Secondly, rather than create a legitimate gap, they simply drop fog everywhere to obfuscate it. For example, if I say the phrase "scie_ce F_ction", there's not much mystery as to what is underneath those underscores. Fogging them up doesn't make my writing more interesting, it just makes me annoying. And, yeah, I could reveal that it's actually "science FACTION", but it's like, whatever, okay, there were a few options and you chose one of the slightly less common ones. It's not interesting.

Compare this to Satoshi Kon's work, such as Paranoia Agent. Or the anime that blew my mind as a kid, Armitage the Third.

These create legitimate gaps. Paranoia Agent creates gaps by being batshit, leaving you grasping at straws in a maelstrom. It reveals the pattern near the end, just slowly enough that you can start to understand how it all works, and then it rushes ahead to extrapolate what that would actually mean. This overwhelming and powerful technique works because the idea is not common, and it's revealed fast enough that you aren't given time to extrapolate.

Armitage the Third seems like a typical robots and androids anime - they were common at the time. And you enjoy it on that level, but something feels just a touch off. The reveal might not surprise anyone who's seen a lot of scifi, but at the time it was not something that was written about in American science fiction. It really surprised me and left me thoughtful.

You can also talk about how these are also about real-world cultural issues. Paranoia Agent is arguably about the self-destructive hollowness of modern society, and Armitage is about racial purity. Those things matter. They matter a lot. Not only do they tie the story to your life, they also tie the story to the lives of the people in the story. They give incredible power to the characters, because the characters are moving through the same space. They give power to the scenes, because those scenes have happened in the real world.

The fact that Armitage is about racial purity is what gives many of its scenes so much more power than other campy blockbusters with the same basic premise. The sight of burning robot bodies piled high is devastating because it's not about robots.

This is something that only becomes clear near the end - same with Paranoia Agent. You could even say that the twist of these science fiction pieces is simply that they are ABOUT SOMETHING.

Lain, Prometheus, and Infinite not only have dull reveals, they aren't about anything. They just waddle through what someone thought was a cool scifi premise without breathing life into anything.


I really like science fiction.

But if it doesn't grab your neck and leave you breathless for hours afterwards, don't accept it. It's not good enough.


Antsan said...

Why is Serial Experiments Lain up there?

"When you're done reading/watching/consuming good scifi, you can still feel its fingers around your neck for hours."

I've felt it around my neck for months.

"The only way that can work is if the audience is so inexperienced that they can't recognize the simple shape of a stumbling transhumanist singularity (Lain)"
Ah, so that's your gripe.
I dare say that this big mystery is not why I like the series - rather I like how it is depicted. The kind of problems Lain faces are far more interesting then the "big reveal".

"Lain, Prometheus, and Infinite not only have dull reveals, they aren't about anything."
On thing to understand about SEL is that it is not meant as a story about a stumbling singularity and not meant as a "what if" scenario but rather a depiction of the problems arising from the clash between western and Japanese culture. Lain is crushed in that conflict.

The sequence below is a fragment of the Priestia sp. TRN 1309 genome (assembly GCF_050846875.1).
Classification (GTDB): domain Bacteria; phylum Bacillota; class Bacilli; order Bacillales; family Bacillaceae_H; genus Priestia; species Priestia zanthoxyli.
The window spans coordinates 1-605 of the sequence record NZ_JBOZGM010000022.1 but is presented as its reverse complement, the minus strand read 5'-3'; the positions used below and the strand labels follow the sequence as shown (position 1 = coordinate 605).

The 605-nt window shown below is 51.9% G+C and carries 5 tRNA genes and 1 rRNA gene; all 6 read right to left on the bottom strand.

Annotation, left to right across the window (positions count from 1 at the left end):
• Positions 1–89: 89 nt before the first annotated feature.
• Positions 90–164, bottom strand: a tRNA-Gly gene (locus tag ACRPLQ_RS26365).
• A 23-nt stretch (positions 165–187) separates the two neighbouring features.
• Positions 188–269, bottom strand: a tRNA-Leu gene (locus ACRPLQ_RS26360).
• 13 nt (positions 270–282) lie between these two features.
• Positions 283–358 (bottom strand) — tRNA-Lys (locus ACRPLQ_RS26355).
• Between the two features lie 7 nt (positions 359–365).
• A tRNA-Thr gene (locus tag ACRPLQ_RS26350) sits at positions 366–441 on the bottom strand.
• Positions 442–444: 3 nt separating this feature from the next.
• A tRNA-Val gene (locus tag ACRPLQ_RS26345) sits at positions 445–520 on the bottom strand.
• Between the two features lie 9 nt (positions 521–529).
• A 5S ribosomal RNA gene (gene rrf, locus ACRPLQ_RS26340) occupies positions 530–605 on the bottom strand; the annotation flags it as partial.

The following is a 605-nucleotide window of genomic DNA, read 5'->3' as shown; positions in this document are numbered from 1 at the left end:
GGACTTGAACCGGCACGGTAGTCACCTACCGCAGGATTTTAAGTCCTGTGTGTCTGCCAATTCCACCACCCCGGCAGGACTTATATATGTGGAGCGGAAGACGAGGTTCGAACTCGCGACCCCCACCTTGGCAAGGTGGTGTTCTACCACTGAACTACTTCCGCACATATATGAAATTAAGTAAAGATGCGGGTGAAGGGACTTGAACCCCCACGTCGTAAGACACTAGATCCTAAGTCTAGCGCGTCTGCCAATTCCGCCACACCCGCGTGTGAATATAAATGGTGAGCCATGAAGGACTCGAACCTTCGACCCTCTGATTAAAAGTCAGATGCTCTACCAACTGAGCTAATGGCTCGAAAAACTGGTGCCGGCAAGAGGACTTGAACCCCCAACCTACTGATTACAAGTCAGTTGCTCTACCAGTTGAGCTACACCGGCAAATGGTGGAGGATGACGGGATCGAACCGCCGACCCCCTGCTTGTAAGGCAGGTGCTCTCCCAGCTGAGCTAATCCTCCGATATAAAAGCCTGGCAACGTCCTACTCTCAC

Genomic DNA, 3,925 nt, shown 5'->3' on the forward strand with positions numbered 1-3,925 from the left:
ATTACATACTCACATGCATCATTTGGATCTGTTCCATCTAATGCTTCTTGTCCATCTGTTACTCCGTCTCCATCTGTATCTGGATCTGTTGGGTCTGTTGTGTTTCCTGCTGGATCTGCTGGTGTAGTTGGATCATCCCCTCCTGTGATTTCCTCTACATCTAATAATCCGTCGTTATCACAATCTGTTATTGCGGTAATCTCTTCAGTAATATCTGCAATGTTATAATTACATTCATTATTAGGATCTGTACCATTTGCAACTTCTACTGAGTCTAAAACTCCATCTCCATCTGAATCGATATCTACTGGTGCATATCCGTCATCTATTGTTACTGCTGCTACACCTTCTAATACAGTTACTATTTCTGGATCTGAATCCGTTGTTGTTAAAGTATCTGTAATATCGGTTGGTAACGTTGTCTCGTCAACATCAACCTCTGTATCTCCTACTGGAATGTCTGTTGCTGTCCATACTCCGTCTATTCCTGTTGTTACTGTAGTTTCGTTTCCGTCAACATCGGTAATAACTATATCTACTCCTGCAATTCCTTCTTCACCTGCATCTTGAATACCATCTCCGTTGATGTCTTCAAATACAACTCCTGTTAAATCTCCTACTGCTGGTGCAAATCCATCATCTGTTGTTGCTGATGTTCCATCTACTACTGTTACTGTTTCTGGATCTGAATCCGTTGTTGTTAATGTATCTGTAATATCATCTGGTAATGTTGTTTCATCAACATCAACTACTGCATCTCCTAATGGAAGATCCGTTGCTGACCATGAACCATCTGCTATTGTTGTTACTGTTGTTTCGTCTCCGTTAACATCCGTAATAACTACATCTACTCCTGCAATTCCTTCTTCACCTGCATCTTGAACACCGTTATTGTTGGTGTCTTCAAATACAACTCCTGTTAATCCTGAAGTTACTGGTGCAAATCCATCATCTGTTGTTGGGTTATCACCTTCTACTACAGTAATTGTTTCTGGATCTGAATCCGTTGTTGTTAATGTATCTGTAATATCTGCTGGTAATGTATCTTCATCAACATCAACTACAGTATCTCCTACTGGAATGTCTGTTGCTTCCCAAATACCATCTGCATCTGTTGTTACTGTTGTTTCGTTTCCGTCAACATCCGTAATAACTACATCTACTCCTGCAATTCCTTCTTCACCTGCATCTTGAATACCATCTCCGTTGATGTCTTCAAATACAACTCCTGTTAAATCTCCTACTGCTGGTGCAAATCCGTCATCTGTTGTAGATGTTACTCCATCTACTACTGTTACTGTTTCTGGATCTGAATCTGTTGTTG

SEL is certainly about something but rather something that is kind of hard to understand for us westerners. It's not like we shut off from the world for most of our history and are now confronted with a world whose culture is so wholly different from ours.

It's sad that you think SEL isn't about anything.

Antsan said...

Sorry to double post, but I'd like to elaborate.

Important figures are the parents.

Lain's mother is a stand-in for Japanese culture - she is distant, reserved, cold, uncaring. When Lain talks of the girl that killed herself her mother doesn't even react.
Her father is a stand-in for the "invading" western culture. He is warmer and he listens, but the way he listens is superficial and he seems incapable of really connecting to Lain. He is easily distracted, he has his own stuff going on, as can be seen in the first scene he shows up in (if I remember that right), where he sits in front of his Computer while talking to Lain, starting to laugh about something on the Wired directly after Lain said something where laughing definitely didn't fit (I cannot remember it clearly, it has been quite some time).

When the parents are actually once tender with each other it's so very jarring that one immediately knows there is something wrong and how worried they both must be about Lain.

Craig Perko said...

Well, people can take different things away from different fiction.

All I got out of Serial Experiments Lain is that they reaaaaally wanted you to not understand what was going on, but at the same time nothing confusing was going on.

nockieboy said...

The Forever War by Joe Haldeman did exactly what you describe with a strangle hold on me for months afterwards!

I'm not a great sci-fi reader, probably fitting into the action sci-fi enjoying group of society more than anything else, but I keep going back to that book time and again.

Craig Perko said...

There's lots of stuff on that tier, but nobody ever reads it because people are drowning in shlock.

Soyweiser said...

Dragging up an old post. But just wanted to say I agree with you on the secrets/mystery part. Never really liked that they fleshed it out so much in the star wars prequels, and the expanded universe.

It seems a powerful thrope, having secrets, that not enough SF uses.

Also read a lot of SF as a kid. Was pretty awesome.